OAKLAND, Calif. (AP) They talked about ending championship droughts, starting new traditions and building legacies.
Here are five things that came up along the way:
STARVING FOR TITLES: There are even more discussed droughts in rain-deprived Northern California this week.
Cleveland hasn't won a sports championship in 51 years, the longest of any city with at least three major professional teams. The Warriors are in the finals for the first time since winning the title in 1975, and the city of Oakland hasn't had a title-winning team since the Athletics won the World Series in 1989.
''It's part of my motivation. I understand the drought our city has been in as far as a major championship, so it's a huge motivation inside of me,'' he said.
The Warriors can relate.
After decades of bad drafts, terrible trades and lots of losses, they're back on basketball's biggest stage. At this point, there's no settling for second in Oakland, especially after watching the San Francisco Giants celebrate three World Series champions in the past five years.
''We set a goal at the beginning of the season to win a world championship, and we're in a position to possibly do that, and that's our focus,'' Warriors forward Draymond Green said. ''If we lose, nobody cares that you were ever here. Special enough isn't just getting here. So we've got to finish the deal.''
IRVING UPDATES: Cavaliers point guard Kyrie Irving knows everyone is curious about the tendinitis in his troublesome left knee. He's still figuring out exactly how to handle the constant questions.
No matter where he goes this week, there's no dodging them.
''I'm just asked all the time, whether it'd be the regular person walking around in Cleveland or someone here in San Francisco, I'm walking down the street and they ask me how my knee's doing,'' Irving said. ''I'm like, `I'm fine. Thank you. My knee is OK.' It's like, `Are you playing? Are you playing Game 1?' I'm like, `Yeah, I'll be playing.' It's an adjustment, but it is what it is at this point.''
THE REAL STAR: As if James and Stephen Curry don't provide enough intrigue for the NBA Finals, there's another shining star soaking up the spotlight.
Curry's 2-year-old daughter, Riley, has become a daily topic.
Riley, who playfully accompanied Curry to two recent postgame news conferences, didn't join the Warriors point guard and NBA MVP at the final practice. But Curry joked she is a critical part of his preparation.
''She's breaking down film with me. She's my biggest critic at home,'' Curry quipped.
On a more serious level, Curry said his daughter has added to the playoff experience for him. He said Riley is a daily reminder what he's really playing for - his family.
''I think off the court it just grounds you every day,'' Curry said. ''Because no matter if I have a good game, bad game, score 40, score 10, I think my daughter's going to be happy to see me when I get home, and that kind of makes everything all right.''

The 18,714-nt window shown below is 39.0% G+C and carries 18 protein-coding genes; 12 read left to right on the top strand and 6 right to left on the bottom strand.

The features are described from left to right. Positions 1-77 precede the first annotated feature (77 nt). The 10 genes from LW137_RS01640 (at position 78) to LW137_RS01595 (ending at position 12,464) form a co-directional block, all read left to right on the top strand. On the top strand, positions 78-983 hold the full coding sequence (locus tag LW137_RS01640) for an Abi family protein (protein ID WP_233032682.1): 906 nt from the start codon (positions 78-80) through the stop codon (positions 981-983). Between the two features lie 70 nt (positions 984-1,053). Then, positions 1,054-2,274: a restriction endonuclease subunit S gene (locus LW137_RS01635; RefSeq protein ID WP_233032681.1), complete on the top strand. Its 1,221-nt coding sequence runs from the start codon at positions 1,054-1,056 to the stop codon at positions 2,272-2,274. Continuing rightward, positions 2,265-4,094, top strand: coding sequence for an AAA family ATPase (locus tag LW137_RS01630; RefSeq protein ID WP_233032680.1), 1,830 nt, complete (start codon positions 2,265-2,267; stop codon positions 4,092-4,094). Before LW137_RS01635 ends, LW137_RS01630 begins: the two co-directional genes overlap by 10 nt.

Curry and his wife, Ayesha, are expecting a second child this summer.
G'DAY MATE: Warriors center Andrew Bogut and Cavaliers guard Matthew Dellavedova didn't get a chance to talk to each other before Game 1, and the Australians had no plans to chat anytime soon - not with an NBA title at stake.
''I'll probably just say g'day and catch up with him after the series,'' Dellavedova said.
The two are actually good friends Down Under. They're both from the state of Victoria and came up separately through the Australian Institute of Sport training program.
Bogut said he even tried to lobby Warriors general manager Bob Myers to sign Dellavedova as an undrafted free agent in 2013 out of Saint Mary's, a small college in San Francisco's East Bay that has been a pipeline for Australia basketball players, including San Antonio Spurs guard Patty Mills.
''All the Australian guys have a connection,'' Bogut said. ''There's not many of us in the league, so we all know each other.''
Bogut said they're all planning to play on the Australian national team in Olympic qualifying this summer.
''The game in Australia has never been stronger,'' Bogut said. ''Hopefully we can build on that back home.''
WHITE GUY WEDNESDAY: Despite hundreds of reporters surrounding the court at Oracle Arena, the Warriors stuck to their usual routine at practice with ''White Guy Wednesday,'' when they play rock music instead of the usual hip-hop.
Some artists on the playlist included Lenny Kravitz, Earth Wind & Fire and U2. Players danced around and laughed as they took shots at the end of practice.
''No reason to change now,'' Warriors forward Andre Iguodala said.
Warriors coach Steve Kerr started the tradition of playing music at the start and end of practices this season. It's something he took from Seattle Seahawks coach Pete Carroll last summer after noticing players looking more energized and enthusiastic.
''As a team, our philosophy is to enjoy every day, and it's been a lot of fun this year,'' Kerr said. ''Hopefully we'll have some more fun the next couple of weeks.''
Antonio Gonzalez can be reached at: www.twitter.com/agonzalezAP